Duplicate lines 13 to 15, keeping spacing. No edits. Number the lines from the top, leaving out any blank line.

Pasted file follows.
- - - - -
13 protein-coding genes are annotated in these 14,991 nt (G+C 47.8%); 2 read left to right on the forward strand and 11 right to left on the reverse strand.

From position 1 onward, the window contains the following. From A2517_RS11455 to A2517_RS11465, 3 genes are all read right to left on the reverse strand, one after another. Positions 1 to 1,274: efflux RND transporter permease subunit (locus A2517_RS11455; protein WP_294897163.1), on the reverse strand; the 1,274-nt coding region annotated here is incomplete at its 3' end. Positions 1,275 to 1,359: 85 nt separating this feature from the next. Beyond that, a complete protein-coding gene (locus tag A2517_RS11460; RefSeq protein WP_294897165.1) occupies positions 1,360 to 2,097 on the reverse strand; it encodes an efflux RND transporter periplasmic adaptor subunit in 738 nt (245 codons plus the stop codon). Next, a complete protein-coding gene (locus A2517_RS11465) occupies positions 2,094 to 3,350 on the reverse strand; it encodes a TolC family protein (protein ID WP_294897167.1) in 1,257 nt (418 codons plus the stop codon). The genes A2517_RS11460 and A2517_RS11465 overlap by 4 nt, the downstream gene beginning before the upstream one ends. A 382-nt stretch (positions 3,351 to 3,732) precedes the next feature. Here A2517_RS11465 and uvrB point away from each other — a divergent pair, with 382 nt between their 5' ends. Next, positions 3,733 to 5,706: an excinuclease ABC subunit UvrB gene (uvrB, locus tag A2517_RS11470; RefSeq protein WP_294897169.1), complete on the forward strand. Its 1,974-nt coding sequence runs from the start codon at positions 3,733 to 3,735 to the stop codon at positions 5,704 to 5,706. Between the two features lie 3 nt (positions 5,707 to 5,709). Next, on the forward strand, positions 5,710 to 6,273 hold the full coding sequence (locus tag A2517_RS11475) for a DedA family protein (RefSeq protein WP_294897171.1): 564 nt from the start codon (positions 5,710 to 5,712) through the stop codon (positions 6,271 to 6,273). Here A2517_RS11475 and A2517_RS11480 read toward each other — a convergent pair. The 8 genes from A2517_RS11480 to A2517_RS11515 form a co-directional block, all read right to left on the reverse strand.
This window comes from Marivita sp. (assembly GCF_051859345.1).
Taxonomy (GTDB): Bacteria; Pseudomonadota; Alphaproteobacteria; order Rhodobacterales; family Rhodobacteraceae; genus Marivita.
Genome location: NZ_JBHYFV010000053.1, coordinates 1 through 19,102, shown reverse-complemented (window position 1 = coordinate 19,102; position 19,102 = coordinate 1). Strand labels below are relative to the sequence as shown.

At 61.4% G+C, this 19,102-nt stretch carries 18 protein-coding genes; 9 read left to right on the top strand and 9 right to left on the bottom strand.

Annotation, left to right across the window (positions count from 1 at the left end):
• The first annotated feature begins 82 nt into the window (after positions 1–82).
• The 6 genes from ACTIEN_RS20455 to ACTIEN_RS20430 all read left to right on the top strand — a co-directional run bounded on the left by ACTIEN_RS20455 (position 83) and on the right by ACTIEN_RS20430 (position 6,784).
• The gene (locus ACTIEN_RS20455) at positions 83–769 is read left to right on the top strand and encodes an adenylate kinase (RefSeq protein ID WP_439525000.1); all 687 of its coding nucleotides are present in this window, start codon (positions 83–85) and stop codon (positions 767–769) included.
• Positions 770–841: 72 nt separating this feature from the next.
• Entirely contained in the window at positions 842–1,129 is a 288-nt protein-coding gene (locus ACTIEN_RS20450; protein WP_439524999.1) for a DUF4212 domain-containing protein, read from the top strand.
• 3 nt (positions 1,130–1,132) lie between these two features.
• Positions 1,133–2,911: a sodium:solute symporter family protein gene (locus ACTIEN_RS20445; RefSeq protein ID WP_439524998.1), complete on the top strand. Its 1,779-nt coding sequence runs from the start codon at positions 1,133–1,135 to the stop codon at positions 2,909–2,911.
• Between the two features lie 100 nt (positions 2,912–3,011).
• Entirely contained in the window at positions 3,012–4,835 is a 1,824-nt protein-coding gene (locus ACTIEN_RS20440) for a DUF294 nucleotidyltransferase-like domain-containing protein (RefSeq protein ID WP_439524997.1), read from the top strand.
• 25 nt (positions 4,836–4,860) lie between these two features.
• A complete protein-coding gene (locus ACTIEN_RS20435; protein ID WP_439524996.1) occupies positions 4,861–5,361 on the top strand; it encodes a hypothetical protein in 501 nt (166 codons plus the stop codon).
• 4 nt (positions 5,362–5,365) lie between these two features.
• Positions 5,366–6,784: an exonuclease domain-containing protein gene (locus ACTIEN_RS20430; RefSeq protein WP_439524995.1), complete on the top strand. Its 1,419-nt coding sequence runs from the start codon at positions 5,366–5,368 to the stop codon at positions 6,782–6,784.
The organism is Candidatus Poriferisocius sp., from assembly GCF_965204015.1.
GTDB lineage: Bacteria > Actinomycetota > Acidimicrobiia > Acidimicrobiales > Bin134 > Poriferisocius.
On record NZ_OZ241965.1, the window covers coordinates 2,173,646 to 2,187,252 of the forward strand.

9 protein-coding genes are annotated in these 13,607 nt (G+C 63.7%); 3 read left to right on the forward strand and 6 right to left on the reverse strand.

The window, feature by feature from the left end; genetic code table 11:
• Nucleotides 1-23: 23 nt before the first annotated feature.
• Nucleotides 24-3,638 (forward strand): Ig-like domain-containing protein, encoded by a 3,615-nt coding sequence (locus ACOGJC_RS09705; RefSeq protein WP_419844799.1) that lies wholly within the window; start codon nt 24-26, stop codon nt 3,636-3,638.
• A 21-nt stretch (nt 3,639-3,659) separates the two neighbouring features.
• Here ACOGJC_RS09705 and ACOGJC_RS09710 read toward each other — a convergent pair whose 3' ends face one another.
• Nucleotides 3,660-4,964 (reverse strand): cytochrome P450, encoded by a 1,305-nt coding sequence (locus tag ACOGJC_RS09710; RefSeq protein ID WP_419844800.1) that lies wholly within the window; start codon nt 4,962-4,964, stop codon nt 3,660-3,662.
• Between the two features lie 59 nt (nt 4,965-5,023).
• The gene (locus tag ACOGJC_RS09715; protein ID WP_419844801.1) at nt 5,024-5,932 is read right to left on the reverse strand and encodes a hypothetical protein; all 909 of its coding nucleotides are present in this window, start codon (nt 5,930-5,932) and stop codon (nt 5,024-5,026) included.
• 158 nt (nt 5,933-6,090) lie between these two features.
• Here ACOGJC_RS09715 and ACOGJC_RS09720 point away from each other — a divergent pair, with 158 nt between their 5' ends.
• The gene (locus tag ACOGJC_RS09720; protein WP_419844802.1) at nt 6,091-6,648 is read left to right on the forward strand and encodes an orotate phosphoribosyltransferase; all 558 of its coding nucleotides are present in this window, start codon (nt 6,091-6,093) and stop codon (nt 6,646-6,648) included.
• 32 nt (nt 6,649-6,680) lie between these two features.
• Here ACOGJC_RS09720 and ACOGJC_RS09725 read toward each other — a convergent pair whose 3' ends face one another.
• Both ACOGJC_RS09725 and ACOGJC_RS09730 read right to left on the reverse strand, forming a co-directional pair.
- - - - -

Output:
• 3 nt (positions 1,130–1,132) lie between these two features.
• Positions 1,133–2,911: a sodium:solute symporter family protein gene (locus ACTIEN_RS20445; RefSeq protein ID WP_439524998.1), complete on the top strand. Its 1,779-nt coding sequence runs from the start codon at positions 1,133–1,135 to the stop codon at positions 2,909–2,911.
• Between the two features lie 100 nt (positions 2,912–3,011).